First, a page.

Origins and evolution of the Western diet: health implications for the 21st century

ABSTRACT

There is growing awareness that the profound changes in the envi- ronment (eg, in diet and other lifestyle conditions) that began with the introduction of agriculture and animal husbandry 􏰂10 000 y ago occurred too recently on an evolutionary time scale for the human genome to adjust. In conjunction with this discordance between our ancient, genetically determined biology and the nutritional, cultural, and activity patterns of contemporary Western populations, many of the so-called diseases of civilization have emerged. In particular, food staples and food-processing procedures introduced during the Neolithic and Industrial Periods have fundamentally altered 7 cru- cial nutritional characteristics of ancestral hominin diets: 1) glyce- mic load, 2) fatty acid composition, 3) macronutrient composition, 4) micronutrient density, 5) acid-base balance, 6) sodium-potassium ratio, and 7) fiber content. The evolutionary collision of our ancient genome with the nutritional qualities of recently introduced foods may underlie many of the chronic diseases of Western civilization. Am J Clin Nutr 2005;81:341–54.

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A Low Carbohydrate Diet in Type 1 Diabetes: Clinical Experience – A Brief Report

Jørgen Vesti Nielsen, Eva Jönsson, Anette Ivarsson

Department of Medicine, Blekingesjukhuset, Karlshamn, Sweden

ABSTRACT

Due to failure to achieve control twenty-two patients with type 1 diabetes with sympto- matic fluctuating blood glucose started on a diet limited to 70-90 g carbohydrates per day and were taught to match the insulin doses accordingly. The caloric requirements were covered by an increased intake of protein and fat. The purpose was to reduce the blood glucose fluctuations, the rate of hypoglycaemia and to improve HbA1c.

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Dietary Carbohydrate, Protein and Fat for People With Glucose Metabolism Disorders. Just What is Optimal?

Dietary Carbohydrate, Protein and Fat for People With
Glucose Metabolism Disorders. Just What is
Optimal?

A collection of research, studies, science, facts, and opinions.

Dr Katharine Morrison.
February 2005.

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Clinical Studies on Chromium Picolinate Supplementation in Diabetes Mellitus—A Review

ABSTRACT

Chromium (Cr) picolinate (CrPic) is a widely used nutritional supplement for optimal insulin function. A relationship among Cr status, diabetes, and associated pathologies has been established. Virtually all trials using CrPic supplementation for subjects with diabetes have demonstrated beneficial effects. Thirteen of 15 clinical studies (including 11 randomized, controlled studies) involving a total of 1,690 subjects (1,505 in CrPic group) reported significant improvement in at least one outcome of glycemic control. All 15 studies showed salutary effects in at least one parameter of diabetes management, including dyslipidemia. Positive outcomes from CrPic supplementation included reduced blood glucose, insulin, cholesterol, and triglyceride levels and reduced requirements for hypoglycemic medication. The greater bioavailability of CrPic compared with other forms of Cr (e.g., niacin-bound Cr or CrCl3) may explain its comparatively superior efficacy in glycemic and lipidemic control. The pooled data from studies using CrPic supplementation for type 2 diabetes mellitus subjects show substantial reductions in hyperglycemia and hyperinsulinemia, which equate to a reduced risk for disease complications. Collectively, the data support the safety and therapeutic value of CrPic for the management of cholesterolemia and hyperglycemia in subjects with diabetes.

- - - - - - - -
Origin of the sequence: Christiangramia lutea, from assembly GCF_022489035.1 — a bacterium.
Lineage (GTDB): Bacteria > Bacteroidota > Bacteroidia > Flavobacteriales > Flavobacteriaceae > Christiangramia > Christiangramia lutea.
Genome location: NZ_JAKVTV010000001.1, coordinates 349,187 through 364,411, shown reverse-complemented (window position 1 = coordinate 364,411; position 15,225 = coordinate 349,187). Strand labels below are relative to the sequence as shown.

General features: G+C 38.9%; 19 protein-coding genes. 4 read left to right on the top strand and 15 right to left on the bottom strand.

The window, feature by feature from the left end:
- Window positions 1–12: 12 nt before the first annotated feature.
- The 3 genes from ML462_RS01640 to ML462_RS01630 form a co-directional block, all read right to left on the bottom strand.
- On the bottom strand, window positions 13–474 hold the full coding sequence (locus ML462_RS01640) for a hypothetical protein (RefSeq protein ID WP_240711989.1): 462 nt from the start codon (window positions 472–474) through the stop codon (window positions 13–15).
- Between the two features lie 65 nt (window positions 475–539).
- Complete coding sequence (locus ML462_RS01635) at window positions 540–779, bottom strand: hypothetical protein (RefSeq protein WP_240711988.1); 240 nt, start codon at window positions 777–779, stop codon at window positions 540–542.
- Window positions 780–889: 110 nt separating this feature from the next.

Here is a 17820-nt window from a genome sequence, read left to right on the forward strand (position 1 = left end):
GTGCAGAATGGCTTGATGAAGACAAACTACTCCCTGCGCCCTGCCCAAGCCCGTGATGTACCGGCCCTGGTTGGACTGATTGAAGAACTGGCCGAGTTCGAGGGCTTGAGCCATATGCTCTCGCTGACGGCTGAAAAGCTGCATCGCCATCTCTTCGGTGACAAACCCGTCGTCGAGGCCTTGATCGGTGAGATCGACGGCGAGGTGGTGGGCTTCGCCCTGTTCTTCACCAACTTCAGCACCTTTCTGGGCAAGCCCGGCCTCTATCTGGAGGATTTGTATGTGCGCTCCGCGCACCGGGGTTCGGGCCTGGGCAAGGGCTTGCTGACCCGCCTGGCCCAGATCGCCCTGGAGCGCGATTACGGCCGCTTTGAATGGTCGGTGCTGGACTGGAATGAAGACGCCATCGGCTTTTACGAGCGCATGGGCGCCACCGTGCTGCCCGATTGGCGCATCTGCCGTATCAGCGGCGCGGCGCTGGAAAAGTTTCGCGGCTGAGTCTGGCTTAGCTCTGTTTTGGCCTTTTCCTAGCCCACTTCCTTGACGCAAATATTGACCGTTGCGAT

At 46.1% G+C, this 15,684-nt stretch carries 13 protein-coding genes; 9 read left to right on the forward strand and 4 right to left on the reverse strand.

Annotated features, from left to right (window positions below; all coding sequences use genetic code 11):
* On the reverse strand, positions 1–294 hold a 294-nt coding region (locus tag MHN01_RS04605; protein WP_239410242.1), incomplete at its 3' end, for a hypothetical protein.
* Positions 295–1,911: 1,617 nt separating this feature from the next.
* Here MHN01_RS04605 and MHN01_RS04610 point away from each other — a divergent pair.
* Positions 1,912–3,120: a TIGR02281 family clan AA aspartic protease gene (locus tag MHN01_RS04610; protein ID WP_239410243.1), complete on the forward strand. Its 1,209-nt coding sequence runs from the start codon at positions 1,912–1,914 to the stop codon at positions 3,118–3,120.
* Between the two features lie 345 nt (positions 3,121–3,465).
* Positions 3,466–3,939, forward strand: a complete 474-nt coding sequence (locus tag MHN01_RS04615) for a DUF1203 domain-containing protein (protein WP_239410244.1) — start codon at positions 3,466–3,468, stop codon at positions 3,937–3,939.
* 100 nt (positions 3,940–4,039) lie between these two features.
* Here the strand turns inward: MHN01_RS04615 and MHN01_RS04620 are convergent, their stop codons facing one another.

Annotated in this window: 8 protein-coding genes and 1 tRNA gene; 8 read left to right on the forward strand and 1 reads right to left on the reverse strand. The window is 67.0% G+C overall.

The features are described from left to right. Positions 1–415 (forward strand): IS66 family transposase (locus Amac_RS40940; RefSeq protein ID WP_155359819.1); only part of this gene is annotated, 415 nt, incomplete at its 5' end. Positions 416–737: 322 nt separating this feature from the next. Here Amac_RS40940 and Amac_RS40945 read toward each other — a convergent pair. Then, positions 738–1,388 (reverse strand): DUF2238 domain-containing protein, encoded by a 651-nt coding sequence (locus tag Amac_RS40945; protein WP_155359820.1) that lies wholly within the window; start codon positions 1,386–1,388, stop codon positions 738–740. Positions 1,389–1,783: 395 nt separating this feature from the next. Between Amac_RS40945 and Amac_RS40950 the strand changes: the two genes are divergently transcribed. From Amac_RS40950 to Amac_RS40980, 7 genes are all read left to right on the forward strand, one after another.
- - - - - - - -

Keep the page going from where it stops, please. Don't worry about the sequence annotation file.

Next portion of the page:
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The Soft Science of Dietary Fat

Mainstream nutritional science has demonized dietary fat, yet 50 years and hundreds of millions of dollars of research have failed to prove that eating a low-fat diet will help you live longer. Indeed, the history of the national conviction that dietary fat is deadly, and its evolution from hypothesis to dogma, is one in which politicians, bureaucrats, the media, and the public have played as large a role as the scientists and the science. It’s a story of what can happen when the demands of public health policy–and the demands of the public for simple advice–run up against the confusing ambiguity of real science.

Source: The Soft Science of Dietary Fat | Science